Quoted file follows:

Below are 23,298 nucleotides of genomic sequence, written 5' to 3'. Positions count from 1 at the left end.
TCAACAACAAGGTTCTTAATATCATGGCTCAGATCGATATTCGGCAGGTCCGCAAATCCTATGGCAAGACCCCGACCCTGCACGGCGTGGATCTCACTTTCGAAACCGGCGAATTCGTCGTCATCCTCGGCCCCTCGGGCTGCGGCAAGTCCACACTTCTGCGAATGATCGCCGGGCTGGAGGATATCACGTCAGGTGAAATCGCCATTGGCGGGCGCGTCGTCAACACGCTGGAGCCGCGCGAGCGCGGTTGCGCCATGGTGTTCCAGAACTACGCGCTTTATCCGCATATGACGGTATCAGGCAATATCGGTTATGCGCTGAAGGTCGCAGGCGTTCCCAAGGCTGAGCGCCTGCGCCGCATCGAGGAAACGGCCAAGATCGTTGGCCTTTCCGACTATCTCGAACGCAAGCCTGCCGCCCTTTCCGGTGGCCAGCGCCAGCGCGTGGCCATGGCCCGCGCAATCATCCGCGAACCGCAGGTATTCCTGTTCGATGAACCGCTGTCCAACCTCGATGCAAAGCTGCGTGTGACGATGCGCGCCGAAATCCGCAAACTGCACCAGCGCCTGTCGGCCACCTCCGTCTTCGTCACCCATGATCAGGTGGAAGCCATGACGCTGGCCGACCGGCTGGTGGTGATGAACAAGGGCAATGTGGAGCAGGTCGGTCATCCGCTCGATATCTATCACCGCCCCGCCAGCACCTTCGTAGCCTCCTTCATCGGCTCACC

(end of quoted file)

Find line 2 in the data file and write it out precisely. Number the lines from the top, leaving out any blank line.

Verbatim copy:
TCAACAACAAGGTTCTTAATATCATGGCTCAGATCGATATTCGGCAGGTCCGCAAATCCTATGGCAAGACCCCGACCCTGCACGGCGTGGATCTCACTTTCGAAACCGGCGAATTCGTCGTCATCCTCGGCCCCTCGGGCTGCGGCAAGTCCACACTTCTGCGAATGATCGCCGGGCTGGAGGATATCACGTCAGGTGAAATCGCCATTGGCGGGCGCGTCGTCAACACGCTGGAGCCGCGCGAGCGCGGTTGCGCCATGGTGTTCCAGAACTACGCGCTTTATCCGCATATGACGGTATCAGGCAATATCGGTTATGCGCTGAAGGTCGCAGGCGTTCCCAAGGCTGAGCGCCTGCGCCGCATCGAGGAAACGGCCAAGATCGTTGGCCTTTCCGACTATCTCGAACGCAAGCCTGCCGCCCTTTCCGGTGGCCAGCGCCAGCGCGTGGCCATGGCCCGCGCAATCATCCGCGAACCGCAGGTATTCCTGTTCGATGAACCGCTGTCCAACCTCGATGCAAAGCTGCGTGTGACGATGCGCGCCGAAATCCGCAAACTGCACCAGCGCCTGTCGGCCACCTCCGTCTTCGTCACCCATGATCAGGTGGAAGCCATGACGCTGGCCGACCGGCTGGTGGTGATGAACAAGGGCAATGTGGAGCAGGTCGGTCATCCGCTCGATATCTATCACCGCCCCGCCAGCACCTTCGTAGCCTCCTTCATCGGCTCACC